Last semester I took an HMP course about comparing health policies in high-income countries in the world, primarily in Europe. Not only was this a fantastic discussion-based course, it also opened my eyes to many of the global problems public health is facing in countries we normally regard as well-off. Obesity and the aging population are two of the major issues that come to mind and are clearly on the front lines of public health in the US as well.
After learning about how various countries tackle (and fail to tackle) these emerging problems, it quickly becomes discouraging when evaluating the current US health care system and solutions. Why does the US health care system cost almost twice as much as other leading high-income nations, yet we remain behind many of these countries in health outcomes such as mortality and life-expectancy? Unfortunately, this environment is exactly what we are graduating into. However, as one of my friends encouraged me, this is also a great opportunity to work as a public health professional.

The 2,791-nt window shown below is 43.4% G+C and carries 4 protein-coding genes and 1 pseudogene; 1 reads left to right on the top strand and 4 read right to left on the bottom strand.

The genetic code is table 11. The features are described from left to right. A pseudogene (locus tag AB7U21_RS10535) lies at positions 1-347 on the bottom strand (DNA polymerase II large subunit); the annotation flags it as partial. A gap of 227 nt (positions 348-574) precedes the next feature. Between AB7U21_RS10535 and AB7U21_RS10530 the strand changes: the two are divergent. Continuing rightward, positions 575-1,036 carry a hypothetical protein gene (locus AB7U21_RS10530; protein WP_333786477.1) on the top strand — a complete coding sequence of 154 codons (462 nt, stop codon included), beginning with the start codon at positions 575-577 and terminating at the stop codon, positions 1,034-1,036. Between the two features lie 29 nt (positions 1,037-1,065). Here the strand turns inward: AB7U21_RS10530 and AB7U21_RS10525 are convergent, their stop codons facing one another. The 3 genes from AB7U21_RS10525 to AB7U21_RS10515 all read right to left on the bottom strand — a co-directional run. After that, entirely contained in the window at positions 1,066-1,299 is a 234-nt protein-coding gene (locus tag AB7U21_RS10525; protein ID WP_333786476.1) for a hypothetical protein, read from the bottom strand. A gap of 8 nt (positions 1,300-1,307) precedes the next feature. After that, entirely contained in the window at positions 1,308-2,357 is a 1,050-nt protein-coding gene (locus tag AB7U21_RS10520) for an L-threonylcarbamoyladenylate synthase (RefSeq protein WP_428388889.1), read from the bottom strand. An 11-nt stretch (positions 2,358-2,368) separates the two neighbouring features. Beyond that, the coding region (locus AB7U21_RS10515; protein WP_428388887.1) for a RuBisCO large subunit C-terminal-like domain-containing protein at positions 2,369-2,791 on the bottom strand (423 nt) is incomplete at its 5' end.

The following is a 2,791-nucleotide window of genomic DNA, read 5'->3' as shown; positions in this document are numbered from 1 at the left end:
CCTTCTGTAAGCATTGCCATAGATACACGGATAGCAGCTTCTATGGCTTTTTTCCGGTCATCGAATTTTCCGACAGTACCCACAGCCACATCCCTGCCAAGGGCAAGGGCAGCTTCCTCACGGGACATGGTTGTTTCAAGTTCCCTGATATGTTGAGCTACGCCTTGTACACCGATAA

As I learned from my HMP course, many of the answers can be gleaned from studying other nation’s health care systems and how they adapt to problems we are facing as well. I’m still at the very beginnings of my education in public health and have a long way to go, but I’m starting to understand the point and task of public health on a global scale. For any prospective students out there, Michigan provides an excellent opportunity to study many of the public health issues facing the global population, both in industrialized and developing nations. From understanding the big picture to focusing on interest areas such as the AIDS epidemic, mathematical modeling of diseases, and cardiovascular disease risk factors, the scope of public health is ever-widening and in need of fresh new candidates every day. Thankfully I still have three semesters left to see what areas I’m most interested in!